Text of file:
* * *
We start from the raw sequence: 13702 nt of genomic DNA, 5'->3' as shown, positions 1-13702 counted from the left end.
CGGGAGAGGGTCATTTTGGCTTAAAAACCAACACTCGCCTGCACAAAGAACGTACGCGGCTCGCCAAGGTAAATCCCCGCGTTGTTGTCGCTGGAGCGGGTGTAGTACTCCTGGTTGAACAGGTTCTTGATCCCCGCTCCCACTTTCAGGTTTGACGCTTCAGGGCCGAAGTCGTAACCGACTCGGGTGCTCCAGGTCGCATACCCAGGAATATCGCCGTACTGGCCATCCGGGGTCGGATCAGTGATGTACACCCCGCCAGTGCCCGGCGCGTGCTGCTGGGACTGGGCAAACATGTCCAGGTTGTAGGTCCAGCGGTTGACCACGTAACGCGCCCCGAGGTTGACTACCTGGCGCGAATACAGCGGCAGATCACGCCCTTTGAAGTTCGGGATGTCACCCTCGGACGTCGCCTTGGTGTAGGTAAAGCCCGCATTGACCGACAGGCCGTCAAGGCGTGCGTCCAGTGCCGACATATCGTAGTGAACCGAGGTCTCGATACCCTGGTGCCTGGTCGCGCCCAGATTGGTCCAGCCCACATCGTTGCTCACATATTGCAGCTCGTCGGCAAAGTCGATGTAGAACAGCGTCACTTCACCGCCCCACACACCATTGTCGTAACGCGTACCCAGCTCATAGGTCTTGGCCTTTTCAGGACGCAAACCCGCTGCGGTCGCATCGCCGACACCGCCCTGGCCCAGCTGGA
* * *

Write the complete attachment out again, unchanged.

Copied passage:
We start from the raw sequence: 13702 nt of genomic DNA, 5'->3' as shown, positions 1-13702 counted from the left end.
CGGGAGAGGGTCATTTTGGCTTAAAAACCAACACTCGCCTGCACAAAGAACGTACGCGGCTCGCCAAGGTAAATCCCCGCGTTGTTGTCGCTGGAGCGGGTGTAGTACTCCTGGTTGAACAGGTTCTTGATCCCCGCTCCCACTTTCAGGTTTGACGCTTCAGGGCCGAAGTCGTAACCGACTCGGGTGCTCCAGGTCGCATACCCAGGAATATCGCCGTACTGGCCATCCGGGGTCGGATCAGTGATGTACACCCCGCCAGTGCCCGGCGCGTGCTGCTGGGACTGGGCAAACATGTCCAGGTTGTAGGTCCAGCGGTTGACCACGTAACGCGCCCCGAGGTTGACTACCTGGCGCGAATACAGCGGCAGATCACGCCCTTTGAAGTTCGGGATGTCACCCTCGGACGTCGCCTTGGTGTAGGTAAAGCCCGCATTGACCGACAGGCCGTCAAGGCGTGCGTCCAGTGCCGACATATCGTAGTGAACCGAGGTCTCGATACCCTGGTGCCTGGTCGCGCCCAGATTGGTCCAGCCCACATCGTTGCTCACATATTGCAGCTCGTCGGCAAAGTCGATGTAGAACAGCGTCACTTCACCGCCCCACACACCATTGTCGTAACGCGTACCCAGCTCATAGGTCTTGGCCTTTTCAGGACGCAAACCCGCTGCGGTCGCATCGCCGACACCGCCCTGGCCCAGCTGGA